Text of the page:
John Force Racing intends to be back at the track this weekend, pending the results of an unprecedented test by the boss himself to see if changes made to the team's cars allow them to be both raceable and safe.
Force is funding studies not only of what caused Funny Car driver Eric Medlen's fatal accident but what steps can be taken to prevent a repeat occurrence. He has either conferred with or actually retained experts in the field of safety and injury biomechanics to help in this effort.
But the fact remains that the circumstances of the accident and even the injury to Medlen himself fall in uncharted territory.
John Melvin holds a Ph.D. in engineering and began working at General Motors on safety issues. He is now working for Force.
"I've been involved in racing since 1992," Melvin said. "We've never seen anything quite like this. In fact, as a head injury issue, we've never seen it anywhere."
In simplest terms, what happened during Medlen's accident was a tire puncture, which caused the tire to come apart, followed by violent vibration in the car and the roll cage.
The extreme side-to-side shaking of Medlen's head caused the fatal injuries.
So Force and his team are focusing on the roll cage, cockpit and restraint systems of the car.
"We had to cut the roll cages off of six cars, actually seven, and we widened them," Force said. "We were able to put mountings in to triple the head protection on both sides of the driver. We changed the seat belts not only to the seven belts but also in the locations that we mounted them. We have the R3 neck restraints that not only will protect you in front motion and reverse motion, but side to side." The test Force made Wednesday at Las Vegas, site of this weekend's NHRA national event, would normally not be allowed under an NHRA policy which forbids testing at a race site within seven days of an event. An exception was made in this case. The team had planned to test at Indianapolis last week but the weather was too cold.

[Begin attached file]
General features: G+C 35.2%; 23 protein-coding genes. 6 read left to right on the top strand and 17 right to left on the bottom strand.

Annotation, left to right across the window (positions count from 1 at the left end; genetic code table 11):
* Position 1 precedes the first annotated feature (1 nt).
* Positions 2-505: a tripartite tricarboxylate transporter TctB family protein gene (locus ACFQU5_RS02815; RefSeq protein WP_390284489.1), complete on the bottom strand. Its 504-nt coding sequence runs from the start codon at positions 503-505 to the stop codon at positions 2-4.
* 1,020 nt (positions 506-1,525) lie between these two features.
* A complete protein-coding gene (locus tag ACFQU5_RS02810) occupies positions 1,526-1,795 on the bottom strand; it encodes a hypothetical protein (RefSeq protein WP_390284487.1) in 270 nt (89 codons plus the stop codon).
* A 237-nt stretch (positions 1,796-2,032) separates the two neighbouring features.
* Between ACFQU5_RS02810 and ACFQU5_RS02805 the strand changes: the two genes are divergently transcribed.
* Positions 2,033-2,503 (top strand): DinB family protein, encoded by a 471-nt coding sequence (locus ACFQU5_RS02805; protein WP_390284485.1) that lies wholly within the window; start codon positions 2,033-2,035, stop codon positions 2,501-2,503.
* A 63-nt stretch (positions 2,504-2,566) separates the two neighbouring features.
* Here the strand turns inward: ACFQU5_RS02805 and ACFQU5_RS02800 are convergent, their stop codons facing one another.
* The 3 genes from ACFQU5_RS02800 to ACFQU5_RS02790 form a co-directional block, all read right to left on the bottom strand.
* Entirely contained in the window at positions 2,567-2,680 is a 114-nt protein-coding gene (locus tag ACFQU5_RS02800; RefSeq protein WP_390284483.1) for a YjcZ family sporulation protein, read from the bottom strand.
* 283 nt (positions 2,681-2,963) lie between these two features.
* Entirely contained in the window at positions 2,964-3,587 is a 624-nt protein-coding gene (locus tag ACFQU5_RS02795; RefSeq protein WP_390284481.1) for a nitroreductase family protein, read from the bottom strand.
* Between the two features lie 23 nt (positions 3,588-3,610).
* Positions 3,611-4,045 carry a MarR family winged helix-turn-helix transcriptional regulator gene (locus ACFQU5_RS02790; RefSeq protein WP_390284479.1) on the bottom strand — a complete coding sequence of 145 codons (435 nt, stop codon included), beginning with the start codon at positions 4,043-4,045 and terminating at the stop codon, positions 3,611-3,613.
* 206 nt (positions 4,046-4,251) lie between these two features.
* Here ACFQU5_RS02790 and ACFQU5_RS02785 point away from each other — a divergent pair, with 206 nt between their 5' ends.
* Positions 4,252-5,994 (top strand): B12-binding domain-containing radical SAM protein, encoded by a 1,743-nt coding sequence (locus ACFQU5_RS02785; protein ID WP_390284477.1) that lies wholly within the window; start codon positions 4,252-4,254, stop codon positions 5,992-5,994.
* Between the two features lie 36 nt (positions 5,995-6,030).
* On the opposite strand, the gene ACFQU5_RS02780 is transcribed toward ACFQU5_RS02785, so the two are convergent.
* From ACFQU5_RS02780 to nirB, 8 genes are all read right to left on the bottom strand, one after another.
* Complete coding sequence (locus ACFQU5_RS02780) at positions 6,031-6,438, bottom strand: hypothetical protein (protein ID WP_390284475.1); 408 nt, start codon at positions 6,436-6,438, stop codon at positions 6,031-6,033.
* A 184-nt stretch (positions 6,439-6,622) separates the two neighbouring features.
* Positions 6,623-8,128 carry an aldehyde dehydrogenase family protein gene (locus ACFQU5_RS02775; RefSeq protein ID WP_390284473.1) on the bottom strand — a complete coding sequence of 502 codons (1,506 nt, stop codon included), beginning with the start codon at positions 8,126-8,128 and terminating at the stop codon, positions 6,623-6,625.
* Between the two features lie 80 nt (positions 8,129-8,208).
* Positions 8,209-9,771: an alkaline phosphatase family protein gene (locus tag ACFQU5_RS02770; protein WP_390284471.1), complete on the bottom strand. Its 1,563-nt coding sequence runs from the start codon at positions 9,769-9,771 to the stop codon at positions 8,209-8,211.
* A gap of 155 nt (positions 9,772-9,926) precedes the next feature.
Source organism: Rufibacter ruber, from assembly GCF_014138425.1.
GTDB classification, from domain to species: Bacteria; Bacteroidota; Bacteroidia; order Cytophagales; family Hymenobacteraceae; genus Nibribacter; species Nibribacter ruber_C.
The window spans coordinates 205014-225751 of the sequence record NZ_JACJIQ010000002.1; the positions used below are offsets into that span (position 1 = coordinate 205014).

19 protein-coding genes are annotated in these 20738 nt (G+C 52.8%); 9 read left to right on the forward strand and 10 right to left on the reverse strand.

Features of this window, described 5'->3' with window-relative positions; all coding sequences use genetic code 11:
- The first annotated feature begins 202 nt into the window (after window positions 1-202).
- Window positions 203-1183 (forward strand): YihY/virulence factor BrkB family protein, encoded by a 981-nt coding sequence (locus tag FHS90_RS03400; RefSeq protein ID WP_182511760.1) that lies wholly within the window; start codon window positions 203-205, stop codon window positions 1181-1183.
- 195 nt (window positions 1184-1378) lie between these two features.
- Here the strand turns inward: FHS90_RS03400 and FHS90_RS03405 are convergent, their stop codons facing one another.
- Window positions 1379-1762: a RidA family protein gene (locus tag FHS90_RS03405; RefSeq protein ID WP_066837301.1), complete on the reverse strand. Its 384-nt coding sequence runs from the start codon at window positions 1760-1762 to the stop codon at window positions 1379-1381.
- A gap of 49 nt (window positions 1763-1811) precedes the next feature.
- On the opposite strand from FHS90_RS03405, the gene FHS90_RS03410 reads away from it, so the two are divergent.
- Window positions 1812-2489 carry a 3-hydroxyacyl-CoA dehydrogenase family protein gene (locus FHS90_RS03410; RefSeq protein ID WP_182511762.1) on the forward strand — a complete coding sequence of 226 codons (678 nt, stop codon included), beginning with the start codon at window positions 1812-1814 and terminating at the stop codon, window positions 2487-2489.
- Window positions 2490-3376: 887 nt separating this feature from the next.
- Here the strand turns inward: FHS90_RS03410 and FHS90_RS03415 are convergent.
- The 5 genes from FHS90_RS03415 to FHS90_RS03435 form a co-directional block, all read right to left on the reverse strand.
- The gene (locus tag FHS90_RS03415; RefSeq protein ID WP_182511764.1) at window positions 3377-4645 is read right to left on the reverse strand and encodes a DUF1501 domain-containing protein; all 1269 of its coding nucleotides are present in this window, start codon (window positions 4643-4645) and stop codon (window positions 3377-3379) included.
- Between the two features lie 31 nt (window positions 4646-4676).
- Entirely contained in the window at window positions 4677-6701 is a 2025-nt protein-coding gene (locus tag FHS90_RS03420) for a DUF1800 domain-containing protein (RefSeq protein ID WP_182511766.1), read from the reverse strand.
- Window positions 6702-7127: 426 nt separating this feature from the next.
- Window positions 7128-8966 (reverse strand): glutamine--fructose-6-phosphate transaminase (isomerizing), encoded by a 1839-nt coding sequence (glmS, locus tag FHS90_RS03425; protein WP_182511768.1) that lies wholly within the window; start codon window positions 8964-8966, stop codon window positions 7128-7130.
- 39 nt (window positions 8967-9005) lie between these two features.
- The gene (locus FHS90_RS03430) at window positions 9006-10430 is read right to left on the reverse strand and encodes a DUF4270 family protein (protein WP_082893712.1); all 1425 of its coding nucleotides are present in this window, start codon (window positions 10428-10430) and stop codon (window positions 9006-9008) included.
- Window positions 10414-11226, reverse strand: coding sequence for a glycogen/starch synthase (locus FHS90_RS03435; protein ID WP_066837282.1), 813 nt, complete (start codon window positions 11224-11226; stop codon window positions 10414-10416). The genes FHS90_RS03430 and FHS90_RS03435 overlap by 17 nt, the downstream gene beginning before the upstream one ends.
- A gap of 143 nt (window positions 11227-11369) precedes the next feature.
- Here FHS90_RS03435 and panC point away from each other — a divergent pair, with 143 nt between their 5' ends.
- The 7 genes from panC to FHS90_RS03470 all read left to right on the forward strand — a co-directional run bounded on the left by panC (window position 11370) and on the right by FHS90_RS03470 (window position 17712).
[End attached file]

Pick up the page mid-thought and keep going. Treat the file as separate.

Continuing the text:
"I don't know if it's drivable, what we've done," said Force, who will try to get his team to re-create normal tire shake during the Vegas shakedown. "It needs to be tested. NHRA was good enough to allow us to do that."
This has become Force's new crusade. More important than championships, more important than wins.
"My life has changed to where it's not just about winning the championship," he said. "Safety is my No. 1 priority right now. If the cars are not right, then we will not enter the three cars (for Force, his daughter Ashley and son-in-law Robert Hight). But we fully intend to. We are going (to the test) with the attitude that what we have done will work."
Force admits that he hasn't always been as attentive to safety concerns as he should have been.
"Over the years I wore a helmet just because it was free," he said.
"Never read the data on it. Well, not anymore. We had helmets from every vendor sent to us. We sent them up to Ford and had them crushed. I want answers about these things. I mean, from seat belts, how they were mounted ... I took so many things for granted that you just kept moving on.
"Maybe there is where I failed as the boss. There were so many things that I didn't address myself that I just accepted was OK because somebody told me."
Eric's father, John Medlen, was his crew chief. He is spear-heading the safety initiative for JFR.
"Here is somebody (Force) that is not going to stop and just say, 'Well, we're just going to go on and race,' " he said. "He's going to change and mandate some of the changes that we need to do on these race cars for the long term and the short term.
"I think that's the key to this whole thing: it would be a catastrophe in its own right (but) the largest catastrophe would be to not use it to better the sport and to ensure that this doesn't happen again." Force is using all his resources to make it so.
"I'm not saying this car wasn't safe, but there is room for improvement in anything, especially with me as an owner," he said. "That's where I failed. I'm not going to fail again."